Just the short for now:
Smallville's series finale repeats on The CW tonight from 8 to 10 p.m. ET/PT.
I watched it when it originally aired last Friday, with hope, skepticism, and ultimately the same disappointment familiar to me from throughout the show's 10-year run. You've probably already seen it if you cared at all about this controversial take on the Superman saga, but if you haven't and spoilers in my overdue series review will bother you then you should tune in.
The long has proven tremendously difficult to get published, and if I can't do so soon it'll have to hang out on the ever-growing scrapheap of abandoned posts. I certainly hope it will be online by this fall, when Smallville: The Complete Series is released by Warner Home Video in a 62-disc collectible package with all 218 episodes and special features not available on the season-by-season boxed sets; past that point, nobody including me will give a fallow acre until Superman's 75th anniversary a couple of years out.
Assuming your connection is better than mine, you should be able to access the final episodes at the CW Network website for at least a month after this post is published. The two-part series finale is available for the price of one episode on iTunes, $1.99 standard or $2.99 for HD, and as Forces of Geek recently reported iTunes also has the premieres of Seasons One through Ten available for free download for a limited time in partnership with Warner Bros. Digital Distribution, with discounted prices on full seasons.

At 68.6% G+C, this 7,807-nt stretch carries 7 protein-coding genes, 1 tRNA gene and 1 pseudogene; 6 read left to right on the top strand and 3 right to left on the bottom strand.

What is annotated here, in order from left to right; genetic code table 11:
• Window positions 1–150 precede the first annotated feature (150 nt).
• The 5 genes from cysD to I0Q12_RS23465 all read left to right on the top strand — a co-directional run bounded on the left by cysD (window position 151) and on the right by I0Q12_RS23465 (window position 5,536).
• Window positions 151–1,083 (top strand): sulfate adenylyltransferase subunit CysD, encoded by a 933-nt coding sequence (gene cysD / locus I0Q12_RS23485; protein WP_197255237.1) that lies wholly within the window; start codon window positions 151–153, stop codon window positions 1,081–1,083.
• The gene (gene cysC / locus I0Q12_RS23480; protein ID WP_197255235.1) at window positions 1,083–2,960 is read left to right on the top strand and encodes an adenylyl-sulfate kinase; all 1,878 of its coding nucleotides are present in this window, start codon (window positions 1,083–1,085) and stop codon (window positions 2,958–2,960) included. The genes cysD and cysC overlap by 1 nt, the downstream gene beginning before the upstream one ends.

May 1st is celebrated in various places as May Day with events welcoming spring. The date has nothing to do with the international distress call "mayday" but seemed as good a time as any to offer some links for disaster relief.
I don't write much about "real-world" stuff here on the blog, with the exception of some family anecdotes. For a while now, though, I've been feeling like I should address the tragedies wrought in recent months by natural disasters.
We've had a noticeable string of such events going for the past several years, in fact, perhaps due in part to climate change but according to many geologists and meteorologists largely due to the fluke of earthquakes affecting more populated areas than usual — even if the number of such earthquakes (and resultant tsunamis) isn't significantly greater than normal on a global average.